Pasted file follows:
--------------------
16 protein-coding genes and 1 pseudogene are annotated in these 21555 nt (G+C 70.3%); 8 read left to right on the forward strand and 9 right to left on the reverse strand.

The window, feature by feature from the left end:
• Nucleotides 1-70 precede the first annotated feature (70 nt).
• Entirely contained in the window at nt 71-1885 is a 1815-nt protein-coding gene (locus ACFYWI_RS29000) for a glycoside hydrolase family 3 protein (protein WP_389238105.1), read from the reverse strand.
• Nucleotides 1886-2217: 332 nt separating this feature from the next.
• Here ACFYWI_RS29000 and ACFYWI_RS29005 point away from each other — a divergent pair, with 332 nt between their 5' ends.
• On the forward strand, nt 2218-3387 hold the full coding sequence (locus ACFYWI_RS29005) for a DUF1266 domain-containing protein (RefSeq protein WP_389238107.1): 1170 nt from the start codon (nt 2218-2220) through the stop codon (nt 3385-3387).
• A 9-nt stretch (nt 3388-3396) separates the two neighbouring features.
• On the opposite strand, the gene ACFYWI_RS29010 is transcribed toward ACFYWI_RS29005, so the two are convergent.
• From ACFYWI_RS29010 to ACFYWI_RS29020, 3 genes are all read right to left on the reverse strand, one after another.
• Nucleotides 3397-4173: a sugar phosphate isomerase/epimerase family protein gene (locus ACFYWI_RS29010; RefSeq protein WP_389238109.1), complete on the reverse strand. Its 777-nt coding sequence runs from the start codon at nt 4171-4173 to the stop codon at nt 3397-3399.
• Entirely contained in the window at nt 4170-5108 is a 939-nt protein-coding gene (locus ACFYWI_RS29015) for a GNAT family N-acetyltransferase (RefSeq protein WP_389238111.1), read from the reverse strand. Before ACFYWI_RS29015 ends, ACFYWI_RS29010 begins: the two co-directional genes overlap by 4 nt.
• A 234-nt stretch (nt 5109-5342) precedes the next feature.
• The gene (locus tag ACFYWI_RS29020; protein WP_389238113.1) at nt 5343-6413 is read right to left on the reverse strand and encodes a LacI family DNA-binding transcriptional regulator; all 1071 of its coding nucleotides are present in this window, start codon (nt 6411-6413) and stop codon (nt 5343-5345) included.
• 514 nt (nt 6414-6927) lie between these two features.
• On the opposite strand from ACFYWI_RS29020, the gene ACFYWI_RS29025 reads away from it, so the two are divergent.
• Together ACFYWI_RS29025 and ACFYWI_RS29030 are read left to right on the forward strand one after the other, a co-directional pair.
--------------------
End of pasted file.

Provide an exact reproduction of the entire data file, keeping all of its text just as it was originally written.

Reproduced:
16 protein-coding genes and 1 pseudogene are annotated in these 21555 nt (G+C 70.3%); 8 read left to right on the forward strand and 9 right to left on the reverse strand.

The window, feature by feature from the left end:
• Nucleotides 1-70 precede the first annotated feature (70 nt).
• Entirely contained in the window at nt 71-1885 is a 1815-nt protein-coding gene (locus ACFYWI_RS29000) for a glycoside hydrolase family 3 protein (protein WP_389238105.1), read from the reverse strand.
• Nucleotides 1886-2217: 332 nt separating this feature from the next.
• Here ACFYWI_RS29000 and ACFYWI_RS29005 point away from each other — a divergent pair, with 332 nt between their 5' ends.
• On the forward strand, nt 2218-3387 hold the full coding sequence (locus ACFYWI_RS29005) for a DUF1266 domain-containing protein (RefSeq protein WP_389238107.1): 1170 nt from the start codon (nt 2218-2220) through the stop codon (nt 3385-3387).
• A 9-nt stretch (nt 3388-3396) separates the two neighbouring features.
• On the opposite strand, the gene ACFYWI_RS29010 is transcribed toward ACFYWI_RS29005, so the two are convergent.
• From ACFYWI_RS29010 to ACFYWI_RS29020, 3 genes are all read right to left on the reverse strand, one after another.
• Nucleotides 3397-4173: a sugar phosphate isomerase/epimerase family protein gene (locus ACFYWI_RS29010; RefSeq protein WP_389238109.1), complete on the reverse strand. Its 777-nt coding sequence runs from the start codon at nt 4171-4173 to the stop codon at nt 3397-3399.
• Entirely contained in the window at nt 4170-5108 is a 939-nt protein-coding gene (locus ACFYWI_RS29015) for a GNAT family N-acetyltransferase (RefSeq protein WP_389238111.1), read from the reverse strand. Before ACFYWI_RS29015 ends, ACFYWI_RS29010 begins: the two co-directional genes overlap by 4 nt.
• A 234-nt stretch (nt 5109-5342) precedes the next feature.
• The gene (locus tag ACFYWI_RS29020; protein WP_389238113.1) at nt 5343-6413 is read right to left on the reverse strand and encodes a LacI family DNA-binding transcriptional regulator; all 1071 of its coding nucleotides are present in this window, start codon (nt 6411-6413) and stop codon (nt 5343-5345) included.
• 514 nt (nt 6414-6927) lie between these two features.
• On the opposite strand from ACFYWI_RS29020, the gene ACFYWI_RS29025 reads away from it, so the two are divergent.
• Together ACFYWI_RS29025 and ACFYWI_RS29030 are read left to right on the forward strand one after the other, a co-directional pair.